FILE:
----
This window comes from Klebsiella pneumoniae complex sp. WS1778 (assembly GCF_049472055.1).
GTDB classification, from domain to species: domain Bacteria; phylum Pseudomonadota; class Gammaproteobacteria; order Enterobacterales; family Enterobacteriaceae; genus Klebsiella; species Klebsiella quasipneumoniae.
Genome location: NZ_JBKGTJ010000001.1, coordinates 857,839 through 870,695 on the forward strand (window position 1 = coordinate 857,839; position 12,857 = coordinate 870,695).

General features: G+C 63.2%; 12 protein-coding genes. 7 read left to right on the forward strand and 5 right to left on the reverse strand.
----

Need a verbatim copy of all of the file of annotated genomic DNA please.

This window comes from Klebsiella pneumoniae complex sp. WS1778 (assembly GCF_049472055.1).
GTDB classification, from domain to species: domain Bacteria; phylum Pseudomonadota; class Gammaproteobacteria; order Enterobacterales; family Enterobacteriaceae; genus Klebsiella; species Klebsiella quasipneumoniae.
Genome location: NZ_JBKGTJ010000001.1, coordinates 857,839 through 870,695 on the forward strand (window position 1 = coordinate 857,839; position 12,857 = coordinate 870,695).

General features: G+C 63.2%; 12 protein-coding genes. 7 read left to right on the forward strand and 5 right to left on the reverse strand.